My name is James Frank. I’m glad you stopped by my website. I’ve always carried automobile insurance because it’s the law. I never paid much attention to my coverage; I paid my premiums and like most folks moaned about the small annual increases. One day I was driving in a city I wasn’t familiar with and was looking for addresses on the buildings. All of a sudden I look in front of me and I’m about to hit another vehicle. I had run a red light and ended up totaling not only my car, but the other driver’s car, too. I have never been so grateful for my car insurance. Fortunately, there were no medical bills, but two cars had to be replaced. It turns out that I have excellent coverage. I’ve since learned lots about car insurance and hope to share some of it with you.
If you are a low risk and occasional driver, the idea of paying the same for car insurance as someone who drives hundreds of miles a week can seem a little insulting. Switching to mileage based car insurance definitely sounds like a good way to save when you rarely use your vehicle. However, there are a few pitfalls and concerns about this type of insurance you should consider before officially making the switch.
In order to track how many miles your bill should include, all the insurance companies offering these plans require you to plug a USB-type device into a diagnostic port below your steering wheel. These recording devices send your mileage and other driving habits to the company over a wireless signal, but that information is easily intercepted by strangers if the company skimps on encryption. Your driving data can be used to track your movements and even determine when you're away from home so a robbery can take place.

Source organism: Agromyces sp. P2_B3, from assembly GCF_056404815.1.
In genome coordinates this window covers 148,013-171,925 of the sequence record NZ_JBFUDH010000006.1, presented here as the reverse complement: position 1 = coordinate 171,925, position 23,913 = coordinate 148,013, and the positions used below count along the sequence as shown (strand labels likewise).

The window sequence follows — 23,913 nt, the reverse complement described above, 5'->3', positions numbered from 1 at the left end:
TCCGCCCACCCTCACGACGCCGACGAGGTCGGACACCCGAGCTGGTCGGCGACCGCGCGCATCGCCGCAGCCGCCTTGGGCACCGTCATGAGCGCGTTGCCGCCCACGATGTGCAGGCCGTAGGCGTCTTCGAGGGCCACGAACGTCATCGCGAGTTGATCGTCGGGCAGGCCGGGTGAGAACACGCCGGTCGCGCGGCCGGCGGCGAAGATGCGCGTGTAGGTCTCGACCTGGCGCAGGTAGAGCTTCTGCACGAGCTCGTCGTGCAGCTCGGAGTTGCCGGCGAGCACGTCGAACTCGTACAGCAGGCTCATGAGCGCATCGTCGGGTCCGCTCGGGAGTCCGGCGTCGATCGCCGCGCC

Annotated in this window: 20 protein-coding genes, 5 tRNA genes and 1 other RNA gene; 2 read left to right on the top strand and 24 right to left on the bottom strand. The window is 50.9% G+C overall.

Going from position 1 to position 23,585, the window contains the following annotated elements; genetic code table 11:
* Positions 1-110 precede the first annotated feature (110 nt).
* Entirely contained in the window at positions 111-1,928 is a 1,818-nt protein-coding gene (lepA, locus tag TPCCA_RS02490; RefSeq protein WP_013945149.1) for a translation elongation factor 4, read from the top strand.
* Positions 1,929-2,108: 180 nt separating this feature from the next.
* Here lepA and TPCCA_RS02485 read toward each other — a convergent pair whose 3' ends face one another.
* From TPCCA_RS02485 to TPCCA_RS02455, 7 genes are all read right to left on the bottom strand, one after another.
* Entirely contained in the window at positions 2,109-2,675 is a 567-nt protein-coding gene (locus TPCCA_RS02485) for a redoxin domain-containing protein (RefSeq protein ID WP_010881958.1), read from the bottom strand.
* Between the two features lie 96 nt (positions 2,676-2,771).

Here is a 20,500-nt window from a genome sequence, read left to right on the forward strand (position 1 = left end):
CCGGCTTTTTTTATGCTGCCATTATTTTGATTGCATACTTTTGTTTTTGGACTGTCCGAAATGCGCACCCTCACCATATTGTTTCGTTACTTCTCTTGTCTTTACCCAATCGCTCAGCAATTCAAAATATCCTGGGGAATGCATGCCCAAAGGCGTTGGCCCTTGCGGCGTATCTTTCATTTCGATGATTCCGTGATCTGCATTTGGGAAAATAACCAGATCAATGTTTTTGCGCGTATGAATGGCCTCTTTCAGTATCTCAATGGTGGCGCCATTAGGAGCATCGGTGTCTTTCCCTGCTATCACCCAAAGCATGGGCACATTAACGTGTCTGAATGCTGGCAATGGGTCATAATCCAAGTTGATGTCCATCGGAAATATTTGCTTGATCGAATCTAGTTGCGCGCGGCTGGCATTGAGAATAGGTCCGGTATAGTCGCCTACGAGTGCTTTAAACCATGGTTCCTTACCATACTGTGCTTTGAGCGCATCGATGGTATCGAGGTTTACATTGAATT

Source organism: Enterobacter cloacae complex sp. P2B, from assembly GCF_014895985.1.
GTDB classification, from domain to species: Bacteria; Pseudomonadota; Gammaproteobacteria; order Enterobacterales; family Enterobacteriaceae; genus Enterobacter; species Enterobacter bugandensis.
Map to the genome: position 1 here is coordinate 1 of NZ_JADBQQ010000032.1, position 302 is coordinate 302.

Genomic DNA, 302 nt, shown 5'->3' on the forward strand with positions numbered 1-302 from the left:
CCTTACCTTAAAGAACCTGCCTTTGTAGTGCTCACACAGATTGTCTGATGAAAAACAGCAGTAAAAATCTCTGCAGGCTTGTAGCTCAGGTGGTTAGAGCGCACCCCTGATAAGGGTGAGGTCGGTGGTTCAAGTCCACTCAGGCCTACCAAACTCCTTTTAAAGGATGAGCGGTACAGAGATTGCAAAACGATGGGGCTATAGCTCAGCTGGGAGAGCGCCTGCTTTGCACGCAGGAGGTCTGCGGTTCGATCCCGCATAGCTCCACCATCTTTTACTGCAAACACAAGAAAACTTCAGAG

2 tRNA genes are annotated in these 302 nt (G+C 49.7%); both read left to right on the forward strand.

Sudden Usage Increases
You only drive a few miles a week right now, but what if a family member ends up in a hospital one state over and you want to visit them a few times a week? Sudden increases in your driving will cause a similar uptick in your bills. This could lead to financial instability if you don't expect to receive a substantially larger bill at the end of the month. Try looking for a plan that caps out at the amount you'd pay for regular insurance so you can't accidentally run up a big bill during an emergency situation.
Even plans that advertise as only depending on mileage usually take your other driving habits, like braking and speeding, into account when determining your rate. This leads to higher costs for anyone who regularly drives on the risky side, no matter how few miles they are traveling. There is no recording of the traffic conditions either, so your quick stop due to a sudden lane change ahead of you still gets recorded as a bad driving habit and raises your rate.
Finally, not all states allow this kind of car insurance yet. Most insurers do their duty and only advertise and accept members from the right states, but others may extend coverage they're not legally allowed to provide and leave you in a loophole. Always check the legality of the insurance plan you want in your home state before assuming the company will warn you if it's not allowed in your area. Check out companies like H and M Insurance for more information on available auto insurance.Share
25 June 2015